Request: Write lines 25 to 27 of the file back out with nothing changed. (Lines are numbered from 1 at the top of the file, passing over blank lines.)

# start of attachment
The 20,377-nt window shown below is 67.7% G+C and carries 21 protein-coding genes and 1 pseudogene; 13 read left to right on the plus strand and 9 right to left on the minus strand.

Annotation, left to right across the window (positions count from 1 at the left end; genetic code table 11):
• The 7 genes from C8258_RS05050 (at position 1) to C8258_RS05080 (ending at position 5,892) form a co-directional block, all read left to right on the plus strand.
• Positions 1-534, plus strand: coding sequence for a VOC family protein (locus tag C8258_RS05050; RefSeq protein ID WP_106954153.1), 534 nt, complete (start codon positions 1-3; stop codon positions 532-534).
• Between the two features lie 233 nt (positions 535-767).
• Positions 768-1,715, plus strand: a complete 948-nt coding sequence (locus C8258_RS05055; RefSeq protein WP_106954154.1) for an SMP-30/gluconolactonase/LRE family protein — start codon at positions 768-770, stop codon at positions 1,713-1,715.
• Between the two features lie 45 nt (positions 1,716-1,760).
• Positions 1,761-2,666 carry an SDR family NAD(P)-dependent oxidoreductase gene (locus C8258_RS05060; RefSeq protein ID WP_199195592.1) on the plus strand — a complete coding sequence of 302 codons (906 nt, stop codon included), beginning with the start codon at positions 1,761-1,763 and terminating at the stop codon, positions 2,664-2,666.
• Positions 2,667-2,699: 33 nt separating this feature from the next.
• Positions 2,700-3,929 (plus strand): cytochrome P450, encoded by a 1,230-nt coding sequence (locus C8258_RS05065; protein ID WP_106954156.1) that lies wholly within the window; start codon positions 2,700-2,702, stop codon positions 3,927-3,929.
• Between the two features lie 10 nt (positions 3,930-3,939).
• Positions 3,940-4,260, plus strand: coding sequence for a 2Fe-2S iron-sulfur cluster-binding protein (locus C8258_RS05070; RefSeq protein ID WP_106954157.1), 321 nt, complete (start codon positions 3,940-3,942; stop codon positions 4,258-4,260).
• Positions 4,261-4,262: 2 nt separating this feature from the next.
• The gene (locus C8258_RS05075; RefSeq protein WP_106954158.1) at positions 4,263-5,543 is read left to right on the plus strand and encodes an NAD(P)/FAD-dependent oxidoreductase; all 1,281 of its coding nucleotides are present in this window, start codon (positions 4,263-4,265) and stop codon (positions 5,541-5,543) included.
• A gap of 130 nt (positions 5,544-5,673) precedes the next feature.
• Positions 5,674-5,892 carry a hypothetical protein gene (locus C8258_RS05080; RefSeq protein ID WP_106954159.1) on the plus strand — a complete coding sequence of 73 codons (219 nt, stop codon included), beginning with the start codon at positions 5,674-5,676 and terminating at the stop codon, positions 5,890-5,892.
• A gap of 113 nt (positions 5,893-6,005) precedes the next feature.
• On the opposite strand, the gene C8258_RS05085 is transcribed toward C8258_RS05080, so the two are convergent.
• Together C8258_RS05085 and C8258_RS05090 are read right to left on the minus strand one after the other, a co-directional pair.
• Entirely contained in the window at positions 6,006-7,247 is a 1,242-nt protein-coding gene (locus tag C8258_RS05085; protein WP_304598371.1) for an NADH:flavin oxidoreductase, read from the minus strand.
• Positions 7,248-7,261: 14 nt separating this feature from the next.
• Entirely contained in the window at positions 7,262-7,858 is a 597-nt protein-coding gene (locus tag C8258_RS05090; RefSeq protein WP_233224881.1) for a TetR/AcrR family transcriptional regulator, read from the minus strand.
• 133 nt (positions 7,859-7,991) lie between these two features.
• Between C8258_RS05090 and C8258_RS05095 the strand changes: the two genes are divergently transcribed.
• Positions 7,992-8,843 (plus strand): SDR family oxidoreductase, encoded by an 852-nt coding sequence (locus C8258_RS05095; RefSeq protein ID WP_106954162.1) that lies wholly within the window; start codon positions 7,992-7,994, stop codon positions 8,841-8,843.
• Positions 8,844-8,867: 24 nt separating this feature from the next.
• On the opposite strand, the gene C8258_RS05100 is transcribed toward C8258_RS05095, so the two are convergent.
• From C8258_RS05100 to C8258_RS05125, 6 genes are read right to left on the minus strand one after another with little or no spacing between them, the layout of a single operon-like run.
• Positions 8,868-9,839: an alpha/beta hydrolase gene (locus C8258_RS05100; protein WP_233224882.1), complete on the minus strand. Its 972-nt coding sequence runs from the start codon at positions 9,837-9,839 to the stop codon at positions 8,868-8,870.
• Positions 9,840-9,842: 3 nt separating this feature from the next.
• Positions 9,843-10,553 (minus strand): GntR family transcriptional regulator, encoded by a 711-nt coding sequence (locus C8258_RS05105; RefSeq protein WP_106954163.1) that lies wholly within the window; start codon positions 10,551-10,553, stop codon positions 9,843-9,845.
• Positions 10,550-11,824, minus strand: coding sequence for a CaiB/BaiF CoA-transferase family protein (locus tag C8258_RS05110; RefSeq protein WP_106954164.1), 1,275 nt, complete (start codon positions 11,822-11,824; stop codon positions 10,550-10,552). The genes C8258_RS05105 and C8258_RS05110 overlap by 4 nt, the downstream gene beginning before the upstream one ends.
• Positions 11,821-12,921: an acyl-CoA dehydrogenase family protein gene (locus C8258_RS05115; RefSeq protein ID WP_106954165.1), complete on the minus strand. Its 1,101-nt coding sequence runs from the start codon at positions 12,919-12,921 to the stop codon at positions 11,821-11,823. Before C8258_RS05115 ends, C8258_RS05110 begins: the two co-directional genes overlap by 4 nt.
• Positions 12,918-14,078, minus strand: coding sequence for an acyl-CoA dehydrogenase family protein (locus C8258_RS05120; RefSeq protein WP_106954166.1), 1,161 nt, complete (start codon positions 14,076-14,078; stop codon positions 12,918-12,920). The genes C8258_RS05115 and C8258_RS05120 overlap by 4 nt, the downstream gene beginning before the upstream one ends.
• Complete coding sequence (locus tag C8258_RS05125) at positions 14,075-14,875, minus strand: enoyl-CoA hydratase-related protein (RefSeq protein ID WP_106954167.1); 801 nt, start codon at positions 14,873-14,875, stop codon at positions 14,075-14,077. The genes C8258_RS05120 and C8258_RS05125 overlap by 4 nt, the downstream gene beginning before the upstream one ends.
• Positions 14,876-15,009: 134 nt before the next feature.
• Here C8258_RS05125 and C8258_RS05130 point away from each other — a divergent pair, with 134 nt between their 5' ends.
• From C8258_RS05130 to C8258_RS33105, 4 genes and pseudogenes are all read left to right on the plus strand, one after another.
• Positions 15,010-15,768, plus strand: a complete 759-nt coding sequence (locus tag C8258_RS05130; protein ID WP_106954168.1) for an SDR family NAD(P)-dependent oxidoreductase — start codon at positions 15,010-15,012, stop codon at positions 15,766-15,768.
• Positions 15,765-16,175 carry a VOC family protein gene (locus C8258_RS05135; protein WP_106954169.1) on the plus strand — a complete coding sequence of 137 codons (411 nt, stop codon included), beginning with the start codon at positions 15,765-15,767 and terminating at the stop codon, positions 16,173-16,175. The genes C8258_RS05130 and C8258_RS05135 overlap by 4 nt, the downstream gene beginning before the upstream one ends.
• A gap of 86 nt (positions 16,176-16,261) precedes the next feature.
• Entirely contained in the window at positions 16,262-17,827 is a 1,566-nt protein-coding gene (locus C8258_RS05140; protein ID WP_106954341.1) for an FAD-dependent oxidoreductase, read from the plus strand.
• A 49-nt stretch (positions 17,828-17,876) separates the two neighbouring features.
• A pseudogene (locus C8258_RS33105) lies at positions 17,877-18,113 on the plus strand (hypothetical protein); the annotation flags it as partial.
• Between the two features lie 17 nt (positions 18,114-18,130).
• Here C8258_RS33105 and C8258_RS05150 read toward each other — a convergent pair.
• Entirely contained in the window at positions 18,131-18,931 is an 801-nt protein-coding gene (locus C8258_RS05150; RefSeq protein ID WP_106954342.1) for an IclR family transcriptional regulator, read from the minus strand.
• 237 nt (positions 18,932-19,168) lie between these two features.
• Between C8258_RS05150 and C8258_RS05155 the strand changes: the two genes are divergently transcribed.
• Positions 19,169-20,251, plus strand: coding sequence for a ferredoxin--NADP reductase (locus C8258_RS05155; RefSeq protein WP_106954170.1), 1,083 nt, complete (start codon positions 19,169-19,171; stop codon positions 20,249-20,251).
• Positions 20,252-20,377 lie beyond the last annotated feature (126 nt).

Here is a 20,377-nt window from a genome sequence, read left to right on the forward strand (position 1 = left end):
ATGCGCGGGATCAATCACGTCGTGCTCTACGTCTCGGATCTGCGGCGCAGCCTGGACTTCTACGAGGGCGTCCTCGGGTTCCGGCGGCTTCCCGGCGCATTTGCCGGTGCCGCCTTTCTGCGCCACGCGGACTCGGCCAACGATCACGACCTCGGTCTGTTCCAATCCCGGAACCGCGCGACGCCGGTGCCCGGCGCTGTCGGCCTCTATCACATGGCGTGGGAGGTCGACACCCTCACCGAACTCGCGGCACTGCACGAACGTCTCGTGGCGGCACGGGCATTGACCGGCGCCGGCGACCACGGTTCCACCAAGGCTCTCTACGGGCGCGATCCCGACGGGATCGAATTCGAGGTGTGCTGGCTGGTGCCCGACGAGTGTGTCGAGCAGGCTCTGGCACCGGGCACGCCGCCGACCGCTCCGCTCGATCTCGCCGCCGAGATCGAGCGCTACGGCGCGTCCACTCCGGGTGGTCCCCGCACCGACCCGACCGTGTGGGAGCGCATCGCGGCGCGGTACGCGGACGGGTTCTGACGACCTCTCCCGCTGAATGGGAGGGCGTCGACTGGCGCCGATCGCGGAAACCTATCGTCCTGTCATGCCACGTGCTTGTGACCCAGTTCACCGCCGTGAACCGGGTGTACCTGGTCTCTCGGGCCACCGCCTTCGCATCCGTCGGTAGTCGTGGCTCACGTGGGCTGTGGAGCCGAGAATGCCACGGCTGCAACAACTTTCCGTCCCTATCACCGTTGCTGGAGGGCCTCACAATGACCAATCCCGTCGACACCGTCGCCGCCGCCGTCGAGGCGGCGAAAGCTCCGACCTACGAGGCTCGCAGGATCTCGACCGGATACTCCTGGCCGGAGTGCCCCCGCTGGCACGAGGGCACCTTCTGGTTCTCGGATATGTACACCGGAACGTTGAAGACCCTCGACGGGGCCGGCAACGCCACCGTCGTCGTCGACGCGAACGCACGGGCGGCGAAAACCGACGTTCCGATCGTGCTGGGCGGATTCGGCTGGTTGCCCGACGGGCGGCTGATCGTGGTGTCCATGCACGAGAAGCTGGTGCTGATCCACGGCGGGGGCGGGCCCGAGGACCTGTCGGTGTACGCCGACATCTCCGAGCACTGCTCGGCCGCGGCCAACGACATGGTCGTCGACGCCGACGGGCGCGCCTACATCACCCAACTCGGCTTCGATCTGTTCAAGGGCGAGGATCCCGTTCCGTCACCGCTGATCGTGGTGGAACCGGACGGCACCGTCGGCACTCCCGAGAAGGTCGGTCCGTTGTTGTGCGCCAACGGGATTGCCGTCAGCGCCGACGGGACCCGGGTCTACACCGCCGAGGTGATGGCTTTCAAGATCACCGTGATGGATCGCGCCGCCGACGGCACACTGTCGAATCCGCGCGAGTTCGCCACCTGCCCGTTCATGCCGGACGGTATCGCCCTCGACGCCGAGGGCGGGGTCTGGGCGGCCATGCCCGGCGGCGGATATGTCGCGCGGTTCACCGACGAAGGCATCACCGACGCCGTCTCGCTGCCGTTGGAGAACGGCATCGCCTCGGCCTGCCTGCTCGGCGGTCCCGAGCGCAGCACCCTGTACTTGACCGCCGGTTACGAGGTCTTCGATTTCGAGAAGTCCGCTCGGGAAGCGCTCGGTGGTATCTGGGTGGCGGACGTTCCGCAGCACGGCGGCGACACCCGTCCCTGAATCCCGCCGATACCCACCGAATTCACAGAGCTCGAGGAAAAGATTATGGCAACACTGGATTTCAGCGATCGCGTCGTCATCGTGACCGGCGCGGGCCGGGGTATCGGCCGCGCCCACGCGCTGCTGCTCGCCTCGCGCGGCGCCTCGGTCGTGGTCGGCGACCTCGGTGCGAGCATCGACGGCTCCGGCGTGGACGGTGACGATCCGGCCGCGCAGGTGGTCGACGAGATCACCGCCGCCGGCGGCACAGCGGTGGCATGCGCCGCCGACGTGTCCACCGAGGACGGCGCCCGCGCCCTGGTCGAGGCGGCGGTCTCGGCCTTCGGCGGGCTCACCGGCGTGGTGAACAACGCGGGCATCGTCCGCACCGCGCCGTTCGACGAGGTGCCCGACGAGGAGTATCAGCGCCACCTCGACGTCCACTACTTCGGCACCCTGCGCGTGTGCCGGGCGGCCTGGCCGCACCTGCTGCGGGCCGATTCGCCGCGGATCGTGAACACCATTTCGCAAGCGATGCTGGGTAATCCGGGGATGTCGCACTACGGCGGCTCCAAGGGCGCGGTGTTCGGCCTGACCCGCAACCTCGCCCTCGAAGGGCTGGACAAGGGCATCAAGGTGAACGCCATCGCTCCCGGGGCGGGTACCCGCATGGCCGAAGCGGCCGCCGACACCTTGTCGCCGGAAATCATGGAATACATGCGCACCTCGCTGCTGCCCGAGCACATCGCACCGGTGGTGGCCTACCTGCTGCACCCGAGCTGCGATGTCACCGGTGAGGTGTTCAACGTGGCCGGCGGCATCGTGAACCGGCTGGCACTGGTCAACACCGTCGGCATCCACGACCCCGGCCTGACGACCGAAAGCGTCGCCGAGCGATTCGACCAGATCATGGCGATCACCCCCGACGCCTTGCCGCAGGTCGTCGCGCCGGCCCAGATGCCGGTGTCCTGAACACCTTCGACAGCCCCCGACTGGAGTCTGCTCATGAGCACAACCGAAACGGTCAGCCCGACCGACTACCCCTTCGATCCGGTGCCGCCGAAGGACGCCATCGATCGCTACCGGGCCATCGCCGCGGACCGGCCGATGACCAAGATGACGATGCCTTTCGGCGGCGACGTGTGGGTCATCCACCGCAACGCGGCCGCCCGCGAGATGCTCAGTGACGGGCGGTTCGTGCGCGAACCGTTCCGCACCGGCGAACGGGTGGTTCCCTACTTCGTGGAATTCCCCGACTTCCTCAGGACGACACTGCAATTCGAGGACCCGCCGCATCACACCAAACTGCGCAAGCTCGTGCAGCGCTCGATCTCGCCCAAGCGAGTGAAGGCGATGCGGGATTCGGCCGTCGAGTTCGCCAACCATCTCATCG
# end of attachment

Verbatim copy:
• Positions 7,992-8,843 (plus strand): SDR family oxidoreductase, encoded by an 852-nt coding sequence (locus C8258_RS05095; RefSeq protein ID WP_106954162.1) that lies wholly within the window; start codon positions 7,992-7,994, stop codon positions 8,841-8,843.
• Positions 8,844-8,867: 24 nt separating this feature from the next.
• On the opposite strand, the gene C8258_RS05100 is transcribed toward C8258_RS05095, so the two are convergent.